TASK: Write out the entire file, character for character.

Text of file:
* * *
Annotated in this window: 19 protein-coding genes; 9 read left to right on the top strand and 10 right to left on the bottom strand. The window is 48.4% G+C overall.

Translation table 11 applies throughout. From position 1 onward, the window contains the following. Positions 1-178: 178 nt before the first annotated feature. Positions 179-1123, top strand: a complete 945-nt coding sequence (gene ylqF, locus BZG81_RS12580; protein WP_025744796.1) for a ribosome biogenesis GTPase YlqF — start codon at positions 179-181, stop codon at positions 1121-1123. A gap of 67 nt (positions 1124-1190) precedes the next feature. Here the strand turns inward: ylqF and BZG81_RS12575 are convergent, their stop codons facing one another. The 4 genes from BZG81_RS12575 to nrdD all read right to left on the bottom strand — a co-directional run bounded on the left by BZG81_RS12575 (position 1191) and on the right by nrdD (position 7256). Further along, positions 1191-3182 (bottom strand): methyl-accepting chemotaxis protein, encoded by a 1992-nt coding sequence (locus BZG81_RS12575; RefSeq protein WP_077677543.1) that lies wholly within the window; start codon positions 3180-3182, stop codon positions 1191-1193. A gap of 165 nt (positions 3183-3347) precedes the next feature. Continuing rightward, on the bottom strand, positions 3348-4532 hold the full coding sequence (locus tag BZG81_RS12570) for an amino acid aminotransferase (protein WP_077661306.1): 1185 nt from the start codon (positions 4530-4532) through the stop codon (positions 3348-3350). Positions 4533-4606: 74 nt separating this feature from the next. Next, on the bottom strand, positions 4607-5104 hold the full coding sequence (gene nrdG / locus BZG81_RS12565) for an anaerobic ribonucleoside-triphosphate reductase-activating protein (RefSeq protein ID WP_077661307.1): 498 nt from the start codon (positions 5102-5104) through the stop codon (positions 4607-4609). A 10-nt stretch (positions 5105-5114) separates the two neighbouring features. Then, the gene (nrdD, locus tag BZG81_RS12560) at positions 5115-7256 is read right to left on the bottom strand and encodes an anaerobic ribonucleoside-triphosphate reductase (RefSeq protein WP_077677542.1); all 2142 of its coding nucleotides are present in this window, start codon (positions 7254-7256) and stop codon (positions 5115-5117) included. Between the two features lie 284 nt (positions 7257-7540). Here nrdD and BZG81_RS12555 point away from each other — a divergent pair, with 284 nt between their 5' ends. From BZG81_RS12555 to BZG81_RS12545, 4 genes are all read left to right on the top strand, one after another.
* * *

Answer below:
Annotated in this window: 19 protein-coding genes; 9 read left to right on the top strand and 10 right to left on the bottom strand. The window is 48.4% G+C overall.

Translation table 11 applies throughout. From position 1 onward, the window contains the following. Positions 1-178: 178 nt before the first annotated feature. Positions 179-1123, top strand: a complete 945-nt coding sequence (gene ylqF, locus BZG81_RS12580; protein WP_025744796.1) for a ribosome biogenesis GTPase YlqF — start codon at positions 179-181, stop codon at positions 1121-1123. A gap of 67 nt (positions 1124-1190) precedes the next feature. Here the strand turns inward: ylqF and BZG81_RS12575 are convergent, their stop codons facing one another. The 4 genes from BZG81_RS12575 to nrdD all read right to left on the bottom strand — a co-directional run bounded on the left by BZG81_RS12575 (position 1191) and on the right by nrdD (position 7256). Further along, positions 1191-3182 (bottom strand): methyl-accepting chemotaxis protein, encoded by a 1992-nt coding sequence (locus BZG81_RS12575; RefSeq protein WP_077677543.1) that lies wholly within the window; start codon positions 3180-3182, stop codon positions 1191-1193. A gap of 165 nt (positions 3183-3347) precedes the next feature. Continuing rightward, on the bottom strand, positions 3348-4532 hold the full coding sequence (locus tag BZG81_RS12570) for an amino acid aminotransferase (protein WP_077661306.1): 1185 nt from the start codon (positions 4530-4532) through the stop codon (positions 3348-3350). Positions 4533-4606: 74 nt separating this feature from the next. Next, on the bottom strand, positions 4607-5104 hold the full coding sequence (gene nrdG / locus BZG81_RS12565) for an anaerobic ribonucleoside-triphosphate reductase-activating protein (RefSeq protein ID WP_077661307.1): 498 nt from the start codon (positions 5102-5104) through the stop codon (positions 4607-4609). A 10-nt stretch (positions 5105-5114) separates the two neighbouring features. Then, the gene (nrdD, locus tag BZG81_RS12560) at positions 5115-7256 is read right to left on the bottom strand and encodes an anaerobic ribonucleoside-triphosphate reductase (RefSeq protein WP_077677542.1); all 2142 of its coding nucleotides are present in this window, start codon (positions 7254-7256) and stop codon (positions 5115-5117) included. Between the two features lie 284 nt (positions 7257-7540). Here nrdD and BZG81_RS12555 point away from each other — a divergent pair, with 284 nt between their 5' ends. From BZG81_RS12555 to BZG81_RS12545, 4 genes are all read left to right on the top strand, one after another.